In a move to bring together exclusive retail and institutional dark pools of liquidity in order to increase the likelihood of matching larger orders, Lehman Brothers and Fidelity Brokerage Co. have established a direct link between their respective alternative trading systems (ATSs). A FIX connection between Lehman's Liquidity Center Cross (LCX) and Fidelity's CrossStream platforms will enable traders to place orders on either firm's matching engine and cross with both liquidity pools while still limiting market impact.
"Traditionally, our strength is on the institutional liquidity side -- larger, chunky liquidity -- program trading and algo trading," explains Michael Bleich, head of liquidity strategy at Lehman Brothers. "We're excited about this linkage because in addition to the institutional liquidity that Fidelity brings to the table, they bring a rich, deep pool of retail liquidity. We think the two liquidity pools will complement each other nicely."
According to Bill Baxter, senior vice president and head of equity at Fidelity Capital Markets Services, the link will provide a good strategic fit and benefit customers of both companies. "Our customers benefit from the ability to link between the two ATSs," he says. "We'll be able to offer customers faster execution at a better price by having access to a larger liquidity pool with the two joined entities."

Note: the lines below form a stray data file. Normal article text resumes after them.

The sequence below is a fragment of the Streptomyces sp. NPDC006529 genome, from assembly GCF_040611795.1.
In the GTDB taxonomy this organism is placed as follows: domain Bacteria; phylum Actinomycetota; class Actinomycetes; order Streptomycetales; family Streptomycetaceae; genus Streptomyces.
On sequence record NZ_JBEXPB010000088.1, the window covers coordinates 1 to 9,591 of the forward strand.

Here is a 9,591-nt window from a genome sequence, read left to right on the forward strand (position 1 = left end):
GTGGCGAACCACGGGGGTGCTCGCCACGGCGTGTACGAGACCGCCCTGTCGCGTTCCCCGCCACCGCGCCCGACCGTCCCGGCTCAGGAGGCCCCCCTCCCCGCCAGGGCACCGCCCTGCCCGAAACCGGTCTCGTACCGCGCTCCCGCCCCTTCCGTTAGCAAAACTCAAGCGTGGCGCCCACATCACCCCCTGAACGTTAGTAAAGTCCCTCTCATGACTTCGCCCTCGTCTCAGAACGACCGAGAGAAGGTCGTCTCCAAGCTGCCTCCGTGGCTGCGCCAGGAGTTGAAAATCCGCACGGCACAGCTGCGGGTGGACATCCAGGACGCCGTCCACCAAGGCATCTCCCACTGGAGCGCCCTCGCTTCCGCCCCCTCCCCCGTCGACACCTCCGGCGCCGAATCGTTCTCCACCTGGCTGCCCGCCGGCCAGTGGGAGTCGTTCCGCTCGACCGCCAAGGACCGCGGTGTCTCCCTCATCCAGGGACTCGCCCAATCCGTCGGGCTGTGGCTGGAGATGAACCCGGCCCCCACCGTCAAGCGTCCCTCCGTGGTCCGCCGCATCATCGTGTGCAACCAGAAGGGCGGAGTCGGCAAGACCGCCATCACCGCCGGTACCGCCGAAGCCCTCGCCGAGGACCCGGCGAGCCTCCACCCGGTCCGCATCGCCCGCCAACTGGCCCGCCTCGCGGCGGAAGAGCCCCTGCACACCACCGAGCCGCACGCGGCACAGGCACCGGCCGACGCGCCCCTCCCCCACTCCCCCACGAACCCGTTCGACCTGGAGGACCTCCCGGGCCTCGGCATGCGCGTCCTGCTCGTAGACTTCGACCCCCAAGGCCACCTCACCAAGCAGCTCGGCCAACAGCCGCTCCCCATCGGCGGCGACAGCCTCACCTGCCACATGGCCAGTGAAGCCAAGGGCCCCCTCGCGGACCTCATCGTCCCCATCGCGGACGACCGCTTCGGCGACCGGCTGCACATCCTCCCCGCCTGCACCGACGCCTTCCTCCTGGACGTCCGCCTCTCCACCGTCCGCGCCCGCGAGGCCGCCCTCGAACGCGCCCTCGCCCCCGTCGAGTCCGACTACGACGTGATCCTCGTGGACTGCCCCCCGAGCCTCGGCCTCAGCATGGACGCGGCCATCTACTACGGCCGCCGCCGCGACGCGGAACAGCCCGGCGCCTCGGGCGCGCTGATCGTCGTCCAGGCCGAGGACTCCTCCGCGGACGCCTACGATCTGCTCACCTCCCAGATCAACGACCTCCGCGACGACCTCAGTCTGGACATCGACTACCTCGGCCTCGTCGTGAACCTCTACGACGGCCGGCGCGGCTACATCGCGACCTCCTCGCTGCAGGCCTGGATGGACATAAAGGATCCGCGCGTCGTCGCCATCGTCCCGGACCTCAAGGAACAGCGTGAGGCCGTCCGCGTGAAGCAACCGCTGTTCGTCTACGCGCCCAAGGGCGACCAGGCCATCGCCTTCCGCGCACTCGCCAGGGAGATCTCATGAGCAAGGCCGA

While both companies also are involved in the LeveL ATS, it remains a separate pool of liquidity in which each firm's brokers can place liquidity and interact. The new linkage is exclusive between the two companies. "This is the first time we've announced a bilateral arrangement like this," says Baxter.
Lehman's Bleich adds that some liquidity might be reflected in LeveL ATS, but not all of it. However, the Fidelity linkage will allow access to all liquidity. "It's a different structure trying to address a similar problem," says Bleich.
The link with Fidelity is yet another way to leverage the growing number of dark liquidity pools in a changing market environment, Bleich continues. "We're in a phase of experimentation with different methods of linking together emerging liquidity pools and unlocking the value," says Bleich. "There are a variety of ways to do this -- LeveL is one and the direct Fidelity linkage is one."
Connecting the Dots
And the ATS linking doesn't stop there. According to Bleich, Lehman Brothers already is in talks and has tentative agreements with other brokerages for similar linkages. "It's hard to say where this is going and what the outcome will be," he says. "We're competitors, but there's value we can deliver to customers by working together."
Baxter says that Fidelity has no definitive plans to link to any other institutional investors at this point, but adds that in general, "We are constantly evaluating other firms and liquidity pools."